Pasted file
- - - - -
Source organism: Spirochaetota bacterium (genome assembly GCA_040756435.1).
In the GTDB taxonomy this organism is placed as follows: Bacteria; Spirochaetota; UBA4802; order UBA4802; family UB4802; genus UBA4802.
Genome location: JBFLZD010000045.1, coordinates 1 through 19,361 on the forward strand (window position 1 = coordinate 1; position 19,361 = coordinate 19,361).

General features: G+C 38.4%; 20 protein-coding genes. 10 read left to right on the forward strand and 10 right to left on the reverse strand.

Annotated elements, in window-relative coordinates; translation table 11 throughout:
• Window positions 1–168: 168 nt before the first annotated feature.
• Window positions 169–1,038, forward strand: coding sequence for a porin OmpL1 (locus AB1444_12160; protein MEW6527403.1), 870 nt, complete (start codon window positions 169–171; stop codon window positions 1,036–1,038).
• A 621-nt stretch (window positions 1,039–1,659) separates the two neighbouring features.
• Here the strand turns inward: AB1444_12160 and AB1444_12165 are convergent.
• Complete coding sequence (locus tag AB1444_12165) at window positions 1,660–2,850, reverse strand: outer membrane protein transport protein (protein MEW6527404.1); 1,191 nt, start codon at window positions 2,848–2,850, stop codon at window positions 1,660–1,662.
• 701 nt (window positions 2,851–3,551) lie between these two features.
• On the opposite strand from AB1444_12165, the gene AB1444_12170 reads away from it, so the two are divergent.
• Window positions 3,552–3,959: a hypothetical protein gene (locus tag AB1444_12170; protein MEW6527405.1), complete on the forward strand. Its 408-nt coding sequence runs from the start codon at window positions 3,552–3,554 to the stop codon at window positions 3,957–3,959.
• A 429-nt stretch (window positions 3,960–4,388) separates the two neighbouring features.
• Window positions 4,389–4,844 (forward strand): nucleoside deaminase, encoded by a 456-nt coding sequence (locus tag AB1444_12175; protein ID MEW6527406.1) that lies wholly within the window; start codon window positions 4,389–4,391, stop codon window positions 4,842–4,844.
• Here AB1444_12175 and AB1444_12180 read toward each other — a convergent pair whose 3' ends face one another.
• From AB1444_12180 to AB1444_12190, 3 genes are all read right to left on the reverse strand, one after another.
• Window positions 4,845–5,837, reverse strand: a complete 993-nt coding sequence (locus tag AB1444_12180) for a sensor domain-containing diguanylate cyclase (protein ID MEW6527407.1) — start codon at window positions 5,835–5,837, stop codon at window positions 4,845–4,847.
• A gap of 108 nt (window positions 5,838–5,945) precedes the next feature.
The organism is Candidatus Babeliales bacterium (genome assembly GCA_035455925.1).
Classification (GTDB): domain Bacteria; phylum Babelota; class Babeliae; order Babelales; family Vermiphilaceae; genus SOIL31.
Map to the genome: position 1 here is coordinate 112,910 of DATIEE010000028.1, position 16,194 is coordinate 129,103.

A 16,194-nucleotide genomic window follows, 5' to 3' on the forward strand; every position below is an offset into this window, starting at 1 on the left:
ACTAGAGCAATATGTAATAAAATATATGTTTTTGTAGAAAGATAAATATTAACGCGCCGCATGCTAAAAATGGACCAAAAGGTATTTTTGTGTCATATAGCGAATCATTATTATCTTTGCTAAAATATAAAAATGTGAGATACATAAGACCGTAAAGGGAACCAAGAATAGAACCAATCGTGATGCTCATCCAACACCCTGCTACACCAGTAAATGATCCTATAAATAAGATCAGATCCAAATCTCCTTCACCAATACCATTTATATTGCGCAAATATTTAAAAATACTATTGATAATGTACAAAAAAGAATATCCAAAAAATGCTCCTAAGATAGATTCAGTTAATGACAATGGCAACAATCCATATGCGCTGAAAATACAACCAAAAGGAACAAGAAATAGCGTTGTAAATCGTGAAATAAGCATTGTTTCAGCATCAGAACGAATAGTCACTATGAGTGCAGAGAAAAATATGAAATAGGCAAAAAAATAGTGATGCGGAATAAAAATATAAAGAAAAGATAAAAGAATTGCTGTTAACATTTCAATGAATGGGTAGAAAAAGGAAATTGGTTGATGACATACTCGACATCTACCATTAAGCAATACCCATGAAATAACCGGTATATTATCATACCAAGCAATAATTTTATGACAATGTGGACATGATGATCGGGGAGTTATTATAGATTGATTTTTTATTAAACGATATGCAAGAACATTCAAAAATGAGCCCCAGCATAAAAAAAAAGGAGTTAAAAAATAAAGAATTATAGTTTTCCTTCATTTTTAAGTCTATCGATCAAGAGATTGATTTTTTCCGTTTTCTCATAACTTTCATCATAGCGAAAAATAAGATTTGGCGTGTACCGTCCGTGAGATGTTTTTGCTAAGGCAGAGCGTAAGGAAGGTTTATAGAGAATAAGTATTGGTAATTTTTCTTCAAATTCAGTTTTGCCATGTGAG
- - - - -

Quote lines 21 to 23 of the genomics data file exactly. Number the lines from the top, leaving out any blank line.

Classification (GTDB): domain Bacteria; phylum Babelota; class Babeliae; order Babelales; family Vermiphilaceae; genus SOIL31.
Map to the genome: position 1 here is coordinate 112,910 of DATIEE010000028.1, position 16,194 is coordinate 129,103.

A 16,194-nucleotide genomic window follows, 5' to 3' on the forward strand; every position below is an offset into this window, starting at 1 on the left: